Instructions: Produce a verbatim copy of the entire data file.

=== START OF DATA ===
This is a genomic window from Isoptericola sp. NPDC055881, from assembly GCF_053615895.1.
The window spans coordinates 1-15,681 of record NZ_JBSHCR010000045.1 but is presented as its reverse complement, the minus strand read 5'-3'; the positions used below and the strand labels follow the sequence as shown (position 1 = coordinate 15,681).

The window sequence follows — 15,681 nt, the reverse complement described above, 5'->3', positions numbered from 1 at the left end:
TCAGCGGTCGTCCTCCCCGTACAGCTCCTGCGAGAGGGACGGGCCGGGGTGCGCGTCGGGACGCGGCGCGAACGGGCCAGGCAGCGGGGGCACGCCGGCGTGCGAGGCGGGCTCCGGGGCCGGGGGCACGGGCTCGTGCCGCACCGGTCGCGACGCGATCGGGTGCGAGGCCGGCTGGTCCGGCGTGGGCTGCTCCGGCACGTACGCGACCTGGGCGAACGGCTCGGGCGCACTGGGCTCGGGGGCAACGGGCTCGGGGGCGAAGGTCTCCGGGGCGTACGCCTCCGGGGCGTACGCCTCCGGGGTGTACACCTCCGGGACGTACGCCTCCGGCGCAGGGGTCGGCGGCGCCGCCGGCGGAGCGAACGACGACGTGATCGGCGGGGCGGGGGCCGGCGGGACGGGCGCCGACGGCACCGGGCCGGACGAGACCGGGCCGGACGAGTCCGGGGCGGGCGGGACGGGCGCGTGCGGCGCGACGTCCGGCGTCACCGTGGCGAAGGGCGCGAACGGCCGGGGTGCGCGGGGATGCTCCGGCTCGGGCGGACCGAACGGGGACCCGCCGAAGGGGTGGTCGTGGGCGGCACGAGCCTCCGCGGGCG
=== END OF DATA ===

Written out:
This is a genomic window from Isoptericola sp. NPDC055881, from assembly GCF_053615895.1.
The window spans coordinates 1-15,681 of record NZ_JBSHCR010000045.1 but is presented as its reverse complement, the minus strand read 5'-3'; the positions used below and the strand labels follow the sequence as shown (position 1 = coordinate 15,681).

The window sequence follows — 15,681 nt, the reverse complement described above, 5'->3', positions numbered from 1 at the left end:
TCAGCGGTCGTCCTCCCCGTACAGCTCCTGCGAGAGGGACGGGCCGGGGTGCGCGTCGGGACGCGGCGCGAACGGGCCAGGCAGCGGGGGCACGCCGGCGTGCGAGGCGGGCTCCGGGGCCGGGGGCACGGGCTCGTGCCGCACCGGTCGCGACGCGATCGGGTGCGAGGCCGGCTGGTCCGGCGTGGGCTGCTCCGGCACGTACGCGACCTGGGCGAACGGCTCGGGCGCACTGGGCTCGGGGGCAACGGGCTCGGGGGCGAAGGTCTCCGGGGCGTACGCCTCCGGGGCGTACGCCTCCGGGGTGTACACCTCCGGGACGTACGCCTCCGGCGCAGGGGTCGGCGGCGCCGCCGGCGGAGCGAACGACGACGTGATCGGCGGGGCGGGGGCCGGCGGGACGGGCGCCGACGGCACCGGGCCGGACGAGACCGGGCCGGACGAGTCCGGGGCGGGCGGGACGGGCGCGTGCGGCGCGACGTCCGGCGTCACCGTGGCGAAGGGCGCGAACGGCCGGGGTGCGCGGGGATGCTCCGGCTCGGGCGGACCGAACGGGGACCCGCCGAAGGGGTGGTCGTGGGCGGCACGAGCCTCCGCGGGCG